These are beautifully played arrangements of works known better in their
orchestral guise. 'Metamorphosen' is a deeply felt elegy generally recorded
for '23 solo strings' as intended by the composer but seven instruments also
carry significant weight as the Brandis Quartet and their partners demonstrate.
The deeply mournful mood of the music is played with exemplary finesse by
these seven artists who are after all some of the best string players in
the world. Compared with Kempe's lusciously vivid account with the Staatskapelle
Dresden (a fine example of virtuosity) this brightly recorded interpretation
may seem to be skeletal but deeper listening is rewarding.
I was also familiar with the deep lush sonorities of Karajan's 'Verklarte
Nacht' in his incomparable mid seventies DG recording but this soul searching
version has something to commend it, particularly in the mournful lines of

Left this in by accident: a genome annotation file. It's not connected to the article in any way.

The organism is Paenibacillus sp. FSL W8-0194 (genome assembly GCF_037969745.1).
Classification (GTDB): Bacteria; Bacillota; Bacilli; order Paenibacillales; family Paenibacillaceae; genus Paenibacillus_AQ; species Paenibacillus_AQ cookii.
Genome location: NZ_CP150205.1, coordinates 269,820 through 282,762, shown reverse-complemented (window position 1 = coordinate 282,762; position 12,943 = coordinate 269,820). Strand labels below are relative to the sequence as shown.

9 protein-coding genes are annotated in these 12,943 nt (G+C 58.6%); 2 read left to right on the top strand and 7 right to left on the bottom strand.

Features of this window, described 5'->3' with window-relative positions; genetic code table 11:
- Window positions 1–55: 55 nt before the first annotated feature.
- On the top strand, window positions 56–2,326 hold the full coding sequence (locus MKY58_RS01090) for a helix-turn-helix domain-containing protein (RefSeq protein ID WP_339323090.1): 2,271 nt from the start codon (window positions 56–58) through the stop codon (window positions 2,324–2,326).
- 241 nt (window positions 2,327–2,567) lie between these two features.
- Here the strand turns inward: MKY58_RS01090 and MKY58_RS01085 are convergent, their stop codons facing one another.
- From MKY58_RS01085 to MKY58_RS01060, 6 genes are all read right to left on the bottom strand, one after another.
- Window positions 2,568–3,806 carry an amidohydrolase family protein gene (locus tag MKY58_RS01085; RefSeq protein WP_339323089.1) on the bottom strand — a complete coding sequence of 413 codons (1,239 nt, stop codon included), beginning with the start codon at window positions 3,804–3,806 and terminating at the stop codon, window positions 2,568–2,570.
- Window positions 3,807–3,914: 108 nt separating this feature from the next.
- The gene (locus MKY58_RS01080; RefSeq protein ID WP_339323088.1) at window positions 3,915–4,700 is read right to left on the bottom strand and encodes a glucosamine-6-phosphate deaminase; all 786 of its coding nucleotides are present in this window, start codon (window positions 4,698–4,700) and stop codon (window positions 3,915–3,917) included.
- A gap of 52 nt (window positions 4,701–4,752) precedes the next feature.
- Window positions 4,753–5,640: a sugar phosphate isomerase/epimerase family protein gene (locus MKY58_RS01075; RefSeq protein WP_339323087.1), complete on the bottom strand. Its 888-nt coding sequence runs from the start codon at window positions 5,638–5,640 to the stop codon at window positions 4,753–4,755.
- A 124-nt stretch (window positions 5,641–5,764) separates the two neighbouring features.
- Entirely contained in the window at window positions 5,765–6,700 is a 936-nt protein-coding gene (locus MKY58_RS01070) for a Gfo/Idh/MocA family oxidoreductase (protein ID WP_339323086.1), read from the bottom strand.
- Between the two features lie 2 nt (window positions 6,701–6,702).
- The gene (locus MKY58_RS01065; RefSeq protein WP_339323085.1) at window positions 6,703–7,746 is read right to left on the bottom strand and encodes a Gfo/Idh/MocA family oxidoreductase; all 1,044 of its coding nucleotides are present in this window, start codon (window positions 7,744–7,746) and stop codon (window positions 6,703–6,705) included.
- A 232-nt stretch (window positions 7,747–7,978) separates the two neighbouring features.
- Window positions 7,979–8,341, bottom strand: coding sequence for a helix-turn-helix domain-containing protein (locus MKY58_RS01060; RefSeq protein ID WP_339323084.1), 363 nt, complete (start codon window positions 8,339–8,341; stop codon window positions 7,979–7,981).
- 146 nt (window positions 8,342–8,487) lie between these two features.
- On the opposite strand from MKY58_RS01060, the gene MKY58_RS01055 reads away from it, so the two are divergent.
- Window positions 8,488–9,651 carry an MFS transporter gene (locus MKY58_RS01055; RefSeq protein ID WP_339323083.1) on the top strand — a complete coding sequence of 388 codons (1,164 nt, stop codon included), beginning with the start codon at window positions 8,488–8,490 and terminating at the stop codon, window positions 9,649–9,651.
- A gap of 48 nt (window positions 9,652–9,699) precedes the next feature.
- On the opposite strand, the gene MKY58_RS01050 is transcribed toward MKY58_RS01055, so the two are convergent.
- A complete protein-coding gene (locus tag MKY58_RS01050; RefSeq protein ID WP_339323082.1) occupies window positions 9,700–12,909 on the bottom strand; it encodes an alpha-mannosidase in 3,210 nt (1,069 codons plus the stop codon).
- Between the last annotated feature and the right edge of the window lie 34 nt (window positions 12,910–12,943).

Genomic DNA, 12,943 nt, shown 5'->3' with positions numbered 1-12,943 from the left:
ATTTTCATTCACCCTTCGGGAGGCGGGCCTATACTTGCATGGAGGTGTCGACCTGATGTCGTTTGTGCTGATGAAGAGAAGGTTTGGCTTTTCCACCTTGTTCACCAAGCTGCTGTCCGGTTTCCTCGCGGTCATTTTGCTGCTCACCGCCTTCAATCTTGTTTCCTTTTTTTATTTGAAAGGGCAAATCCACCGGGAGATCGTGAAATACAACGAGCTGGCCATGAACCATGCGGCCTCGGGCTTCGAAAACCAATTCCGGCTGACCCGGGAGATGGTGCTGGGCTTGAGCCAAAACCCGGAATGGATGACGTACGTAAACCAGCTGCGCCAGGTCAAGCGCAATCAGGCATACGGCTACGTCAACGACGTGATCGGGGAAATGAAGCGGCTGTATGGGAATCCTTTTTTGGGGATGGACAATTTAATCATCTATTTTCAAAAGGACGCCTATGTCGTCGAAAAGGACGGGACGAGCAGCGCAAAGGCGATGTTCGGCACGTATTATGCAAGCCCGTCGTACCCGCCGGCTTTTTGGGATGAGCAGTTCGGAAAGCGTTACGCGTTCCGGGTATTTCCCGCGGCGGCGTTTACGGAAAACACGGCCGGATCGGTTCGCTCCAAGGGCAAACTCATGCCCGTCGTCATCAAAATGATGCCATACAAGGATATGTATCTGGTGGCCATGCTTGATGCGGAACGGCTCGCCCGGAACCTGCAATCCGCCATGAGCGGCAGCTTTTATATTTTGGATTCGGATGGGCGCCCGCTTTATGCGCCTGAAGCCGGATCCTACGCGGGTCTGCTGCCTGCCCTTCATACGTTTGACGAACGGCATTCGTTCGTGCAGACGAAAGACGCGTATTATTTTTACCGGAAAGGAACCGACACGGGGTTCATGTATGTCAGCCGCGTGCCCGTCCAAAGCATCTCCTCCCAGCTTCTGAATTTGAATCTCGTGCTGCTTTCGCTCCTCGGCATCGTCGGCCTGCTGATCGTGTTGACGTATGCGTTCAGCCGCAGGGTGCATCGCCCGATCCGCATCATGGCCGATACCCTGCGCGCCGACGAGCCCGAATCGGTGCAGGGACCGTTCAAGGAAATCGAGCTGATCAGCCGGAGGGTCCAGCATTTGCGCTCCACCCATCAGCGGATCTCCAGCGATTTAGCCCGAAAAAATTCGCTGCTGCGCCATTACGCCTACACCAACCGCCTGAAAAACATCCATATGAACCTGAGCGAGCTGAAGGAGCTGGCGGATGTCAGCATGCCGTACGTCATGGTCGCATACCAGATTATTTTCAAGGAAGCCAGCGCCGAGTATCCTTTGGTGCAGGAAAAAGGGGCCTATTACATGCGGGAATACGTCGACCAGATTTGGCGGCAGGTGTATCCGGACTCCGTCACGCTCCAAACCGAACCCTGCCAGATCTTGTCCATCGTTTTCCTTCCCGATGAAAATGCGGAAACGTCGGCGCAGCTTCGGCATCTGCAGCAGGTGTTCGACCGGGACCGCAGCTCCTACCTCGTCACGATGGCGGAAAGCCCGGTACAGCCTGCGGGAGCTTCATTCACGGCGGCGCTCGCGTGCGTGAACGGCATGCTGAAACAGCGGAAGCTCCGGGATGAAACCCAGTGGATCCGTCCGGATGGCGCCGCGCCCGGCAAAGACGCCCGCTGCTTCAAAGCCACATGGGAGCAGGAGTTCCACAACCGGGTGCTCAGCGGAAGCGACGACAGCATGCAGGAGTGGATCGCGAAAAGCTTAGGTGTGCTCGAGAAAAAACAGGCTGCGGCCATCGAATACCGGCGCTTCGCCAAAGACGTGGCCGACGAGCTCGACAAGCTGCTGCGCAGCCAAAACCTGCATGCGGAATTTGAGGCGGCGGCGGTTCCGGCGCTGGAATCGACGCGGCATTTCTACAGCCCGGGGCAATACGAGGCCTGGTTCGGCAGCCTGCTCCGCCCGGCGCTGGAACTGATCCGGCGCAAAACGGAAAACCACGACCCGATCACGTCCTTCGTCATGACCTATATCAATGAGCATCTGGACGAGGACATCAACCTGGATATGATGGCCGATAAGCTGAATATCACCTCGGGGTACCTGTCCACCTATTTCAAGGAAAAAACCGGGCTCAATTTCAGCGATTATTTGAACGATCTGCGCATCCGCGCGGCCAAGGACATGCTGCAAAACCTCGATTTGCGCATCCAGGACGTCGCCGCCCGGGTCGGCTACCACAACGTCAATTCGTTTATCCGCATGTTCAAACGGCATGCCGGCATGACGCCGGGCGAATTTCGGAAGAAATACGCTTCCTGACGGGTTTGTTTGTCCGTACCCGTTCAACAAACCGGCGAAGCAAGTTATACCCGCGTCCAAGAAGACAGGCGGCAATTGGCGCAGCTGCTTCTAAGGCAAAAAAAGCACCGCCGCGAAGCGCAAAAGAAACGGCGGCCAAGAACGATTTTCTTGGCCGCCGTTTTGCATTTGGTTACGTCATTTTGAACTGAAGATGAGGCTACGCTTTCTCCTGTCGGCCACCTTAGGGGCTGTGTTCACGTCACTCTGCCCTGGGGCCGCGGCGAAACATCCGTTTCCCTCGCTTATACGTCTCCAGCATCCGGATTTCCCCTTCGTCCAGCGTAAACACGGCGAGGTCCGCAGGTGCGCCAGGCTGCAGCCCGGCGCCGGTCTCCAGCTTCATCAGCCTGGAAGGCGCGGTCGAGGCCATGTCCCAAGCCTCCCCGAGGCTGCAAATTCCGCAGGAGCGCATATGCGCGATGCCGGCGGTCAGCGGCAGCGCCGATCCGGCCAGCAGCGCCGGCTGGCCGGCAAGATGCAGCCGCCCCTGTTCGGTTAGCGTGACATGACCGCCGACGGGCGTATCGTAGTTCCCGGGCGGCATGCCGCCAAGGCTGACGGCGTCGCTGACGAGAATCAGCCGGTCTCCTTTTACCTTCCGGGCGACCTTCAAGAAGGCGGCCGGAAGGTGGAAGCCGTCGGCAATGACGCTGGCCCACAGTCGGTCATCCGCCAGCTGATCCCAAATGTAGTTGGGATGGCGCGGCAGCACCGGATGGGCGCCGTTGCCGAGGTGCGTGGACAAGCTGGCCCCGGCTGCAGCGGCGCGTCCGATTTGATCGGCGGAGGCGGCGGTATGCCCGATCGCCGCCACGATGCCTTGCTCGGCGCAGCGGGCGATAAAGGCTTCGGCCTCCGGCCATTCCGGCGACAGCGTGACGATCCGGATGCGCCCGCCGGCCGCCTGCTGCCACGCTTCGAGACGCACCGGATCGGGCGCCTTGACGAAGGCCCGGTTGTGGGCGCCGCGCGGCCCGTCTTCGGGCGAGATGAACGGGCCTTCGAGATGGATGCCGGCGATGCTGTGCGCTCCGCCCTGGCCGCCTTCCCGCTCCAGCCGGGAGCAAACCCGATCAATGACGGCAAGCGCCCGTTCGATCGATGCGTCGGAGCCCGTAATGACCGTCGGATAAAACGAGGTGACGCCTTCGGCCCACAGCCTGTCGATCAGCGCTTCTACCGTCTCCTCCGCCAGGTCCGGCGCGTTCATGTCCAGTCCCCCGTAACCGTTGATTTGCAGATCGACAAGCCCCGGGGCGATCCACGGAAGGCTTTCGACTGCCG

the solo violin or the bold statements of the sextet in unison.
The solo instruments make their intriguing case as the music unfolds in all
its late romantic grandeur, a study in music on the brink of tonality. After
the whole performance, this listener was amazed by the utter perfection of
the Brandis Quartet, a shining example of glorious chamber playing. It's
a refreshing alternative to the grandeur of the orchestral version.
Finally we have a short rendition of the Prelude to 'Capriccio' in sextet
form, more delicious playing and an ideal end to what is a stirringly profound
disc. As a different look at more familiar orchestral works this disc makes
an ideal entry into the library of twentieth century chamber music performance.